Submitted to: Proceedings of the Eastern Snow Conference
Publication Type: Abstract Only
Publication Acceptance Date: April 10, 1997
Publication Date: N/A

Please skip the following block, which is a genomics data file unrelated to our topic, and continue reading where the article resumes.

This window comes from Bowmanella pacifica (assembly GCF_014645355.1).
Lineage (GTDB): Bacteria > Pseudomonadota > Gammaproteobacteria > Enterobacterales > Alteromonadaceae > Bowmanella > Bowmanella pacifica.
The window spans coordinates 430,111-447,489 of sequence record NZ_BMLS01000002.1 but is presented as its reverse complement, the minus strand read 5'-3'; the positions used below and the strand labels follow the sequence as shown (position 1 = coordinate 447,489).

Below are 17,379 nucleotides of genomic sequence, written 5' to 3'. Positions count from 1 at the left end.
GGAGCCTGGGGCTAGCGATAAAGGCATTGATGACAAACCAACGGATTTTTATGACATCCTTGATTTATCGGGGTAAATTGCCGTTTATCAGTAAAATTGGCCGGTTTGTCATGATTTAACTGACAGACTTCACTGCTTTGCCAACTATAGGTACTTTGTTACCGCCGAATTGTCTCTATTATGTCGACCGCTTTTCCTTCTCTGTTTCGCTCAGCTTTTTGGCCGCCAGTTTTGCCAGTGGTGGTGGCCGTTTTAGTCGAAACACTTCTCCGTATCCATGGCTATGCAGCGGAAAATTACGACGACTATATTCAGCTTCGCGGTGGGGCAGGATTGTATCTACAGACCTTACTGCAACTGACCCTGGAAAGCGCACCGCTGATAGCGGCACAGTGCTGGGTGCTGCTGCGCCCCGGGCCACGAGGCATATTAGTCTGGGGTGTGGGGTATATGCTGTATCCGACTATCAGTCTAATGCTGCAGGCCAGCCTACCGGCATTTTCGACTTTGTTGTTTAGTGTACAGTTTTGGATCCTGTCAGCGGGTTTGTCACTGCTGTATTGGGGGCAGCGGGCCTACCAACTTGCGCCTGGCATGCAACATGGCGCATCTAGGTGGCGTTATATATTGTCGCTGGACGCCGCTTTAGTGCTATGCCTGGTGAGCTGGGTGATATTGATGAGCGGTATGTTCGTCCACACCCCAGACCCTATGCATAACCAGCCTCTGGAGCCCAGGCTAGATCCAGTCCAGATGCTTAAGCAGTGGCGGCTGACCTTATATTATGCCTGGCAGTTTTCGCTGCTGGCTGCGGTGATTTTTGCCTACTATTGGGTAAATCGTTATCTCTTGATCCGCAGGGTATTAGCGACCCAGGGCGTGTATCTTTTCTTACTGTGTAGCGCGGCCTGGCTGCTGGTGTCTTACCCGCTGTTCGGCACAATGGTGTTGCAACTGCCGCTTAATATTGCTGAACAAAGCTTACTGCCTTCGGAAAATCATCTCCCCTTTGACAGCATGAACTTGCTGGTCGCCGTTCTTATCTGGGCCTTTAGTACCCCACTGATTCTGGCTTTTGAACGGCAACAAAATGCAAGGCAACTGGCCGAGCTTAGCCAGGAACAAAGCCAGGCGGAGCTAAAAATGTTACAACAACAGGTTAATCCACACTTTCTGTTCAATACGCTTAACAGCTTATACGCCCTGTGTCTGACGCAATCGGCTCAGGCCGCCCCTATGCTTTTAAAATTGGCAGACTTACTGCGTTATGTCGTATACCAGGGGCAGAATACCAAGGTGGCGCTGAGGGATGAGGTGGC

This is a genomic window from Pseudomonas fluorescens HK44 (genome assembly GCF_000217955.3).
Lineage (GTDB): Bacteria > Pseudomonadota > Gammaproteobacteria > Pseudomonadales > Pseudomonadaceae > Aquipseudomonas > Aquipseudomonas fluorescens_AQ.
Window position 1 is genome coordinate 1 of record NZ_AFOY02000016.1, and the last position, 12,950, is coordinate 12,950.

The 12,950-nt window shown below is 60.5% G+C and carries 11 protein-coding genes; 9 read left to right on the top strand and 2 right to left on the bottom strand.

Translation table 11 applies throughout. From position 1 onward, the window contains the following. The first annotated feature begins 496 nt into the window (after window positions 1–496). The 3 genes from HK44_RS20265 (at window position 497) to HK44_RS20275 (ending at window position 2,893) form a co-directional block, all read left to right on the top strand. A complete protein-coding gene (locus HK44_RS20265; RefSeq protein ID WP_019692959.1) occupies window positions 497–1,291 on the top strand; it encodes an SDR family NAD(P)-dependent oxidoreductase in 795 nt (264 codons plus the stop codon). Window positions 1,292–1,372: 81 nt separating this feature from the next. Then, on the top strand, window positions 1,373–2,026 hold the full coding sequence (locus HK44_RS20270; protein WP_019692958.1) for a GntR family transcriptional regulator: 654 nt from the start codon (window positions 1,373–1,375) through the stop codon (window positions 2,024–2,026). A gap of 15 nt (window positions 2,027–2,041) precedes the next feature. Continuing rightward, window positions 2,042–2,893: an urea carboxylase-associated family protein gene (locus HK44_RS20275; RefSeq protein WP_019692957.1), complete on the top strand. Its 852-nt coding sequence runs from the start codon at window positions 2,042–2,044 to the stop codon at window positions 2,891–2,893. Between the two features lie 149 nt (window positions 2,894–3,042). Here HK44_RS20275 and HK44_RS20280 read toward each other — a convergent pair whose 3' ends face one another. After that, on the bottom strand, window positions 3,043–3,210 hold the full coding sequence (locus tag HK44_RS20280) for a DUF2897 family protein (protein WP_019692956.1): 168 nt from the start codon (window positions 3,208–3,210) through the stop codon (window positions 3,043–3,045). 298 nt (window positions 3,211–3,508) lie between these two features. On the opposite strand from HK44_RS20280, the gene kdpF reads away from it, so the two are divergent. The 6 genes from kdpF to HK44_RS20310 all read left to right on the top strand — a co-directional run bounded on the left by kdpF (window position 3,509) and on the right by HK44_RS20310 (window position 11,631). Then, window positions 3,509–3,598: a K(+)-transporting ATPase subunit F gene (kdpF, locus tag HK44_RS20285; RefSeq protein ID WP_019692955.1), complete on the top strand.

Photographing snow crystals with a light microscope requires working at subfreezing temperatures in elaborately designed cold laboratories or in snow pits. Under these conditions the crystals are highly susceptible to sublimation, condensation and melt. This study reports on a procedure that attempts to eliminate the problems generally associated with light microscopic (LM) studies and enables one to correlate LM images with those ontained from a higher resolution techinque known as low temperature scanning electron microscopy (LTSEM). The results indicate that problems commonly associated with recording images of snow crystals with a LM can be overcome. Samples can be shipped from remote locations and stored for indefinite periods of time. Photography, which does not require use of a cold laboratory, can be performed at ambient temperatures. In addition, the results from this technique can be easily compared to those attainable from LTSEM, which provides more detailed images of the surfaces of snow crystals and assists with the interpretation of LM photomicrographs that are complex because they contain structural information from the external surfaces as well as from any interior facets of the crystals.